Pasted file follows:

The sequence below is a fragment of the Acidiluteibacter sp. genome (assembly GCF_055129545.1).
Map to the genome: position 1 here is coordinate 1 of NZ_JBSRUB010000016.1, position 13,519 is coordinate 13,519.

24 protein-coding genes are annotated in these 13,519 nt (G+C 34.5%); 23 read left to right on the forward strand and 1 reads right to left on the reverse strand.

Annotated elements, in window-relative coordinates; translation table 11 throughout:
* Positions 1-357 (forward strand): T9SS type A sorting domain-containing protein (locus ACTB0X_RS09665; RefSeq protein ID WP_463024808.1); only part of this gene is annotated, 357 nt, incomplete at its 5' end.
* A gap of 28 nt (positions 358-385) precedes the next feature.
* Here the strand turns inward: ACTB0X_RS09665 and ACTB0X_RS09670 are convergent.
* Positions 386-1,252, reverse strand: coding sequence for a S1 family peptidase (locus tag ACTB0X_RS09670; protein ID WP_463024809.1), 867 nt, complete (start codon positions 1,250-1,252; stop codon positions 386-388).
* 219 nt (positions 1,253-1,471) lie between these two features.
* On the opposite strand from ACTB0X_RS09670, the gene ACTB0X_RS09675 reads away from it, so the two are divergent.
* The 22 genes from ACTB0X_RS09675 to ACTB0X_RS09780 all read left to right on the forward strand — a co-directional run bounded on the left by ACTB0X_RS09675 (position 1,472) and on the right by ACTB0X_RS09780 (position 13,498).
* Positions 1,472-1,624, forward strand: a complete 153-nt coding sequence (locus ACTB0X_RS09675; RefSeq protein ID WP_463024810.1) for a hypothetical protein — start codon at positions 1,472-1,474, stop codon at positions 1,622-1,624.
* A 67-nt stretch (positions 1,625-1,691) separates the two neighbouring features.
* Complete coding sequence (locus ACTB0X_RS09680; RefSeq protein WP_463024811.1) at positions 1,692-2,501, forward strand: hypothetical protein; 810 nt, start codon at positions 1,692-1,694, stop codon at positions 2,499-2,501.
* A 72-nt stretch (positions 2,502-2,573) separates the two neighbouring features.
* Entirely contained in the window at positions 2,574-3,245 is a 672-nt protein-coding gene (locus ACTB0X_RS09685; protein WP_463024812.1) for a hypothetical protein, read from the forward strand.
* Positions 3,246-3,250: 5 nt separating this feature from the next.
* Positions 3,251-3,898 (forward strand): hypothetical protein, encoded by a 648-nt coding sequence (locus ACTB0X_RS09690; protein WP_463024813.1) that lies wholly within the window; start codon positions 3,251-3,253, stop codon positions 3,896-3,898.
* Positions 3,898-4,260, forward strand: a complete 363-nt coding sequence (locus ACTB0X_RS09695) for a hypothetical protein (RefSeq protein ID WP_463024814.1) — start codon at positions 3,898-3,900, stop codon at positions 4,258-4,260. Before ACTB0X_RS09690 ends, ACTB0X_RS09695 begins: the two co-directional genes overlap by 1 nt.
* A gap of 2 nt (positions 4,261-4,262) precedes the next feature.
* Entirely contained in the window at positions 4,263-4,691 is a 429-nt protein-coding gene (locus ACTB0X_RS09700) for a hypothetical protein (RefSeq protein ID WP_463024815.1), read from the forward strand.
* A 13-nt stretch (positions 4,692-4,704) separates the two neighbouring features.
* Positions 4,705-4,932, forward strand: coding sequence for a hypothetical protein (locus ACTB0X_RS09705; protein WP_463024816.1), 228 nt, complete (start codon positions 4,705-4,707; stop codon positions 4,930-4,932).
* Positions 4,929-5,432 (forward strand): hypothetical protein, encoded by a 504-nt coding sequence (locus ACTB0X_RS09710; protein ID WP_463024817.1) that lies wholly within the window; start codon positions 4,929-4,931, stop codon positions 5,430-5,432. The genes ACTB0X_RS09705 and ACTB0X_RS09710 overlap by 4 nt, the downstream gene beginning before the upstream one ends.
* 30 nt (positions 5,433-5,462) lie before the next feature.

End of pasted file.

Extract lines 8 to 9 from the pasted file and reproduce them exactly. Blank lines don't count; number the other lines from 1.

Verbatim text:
* Positions 386-1,252, reverse strand: coding sequence for a S1 family peptidase (locus tag ACTB0X_RS09670; protein ID WP_463024809.1), 867 nt, complete (start codon positions 1,250-1,252; stop codon positions 386-388).
* 219 nt (positions 1,253-1,471) lie between these two features.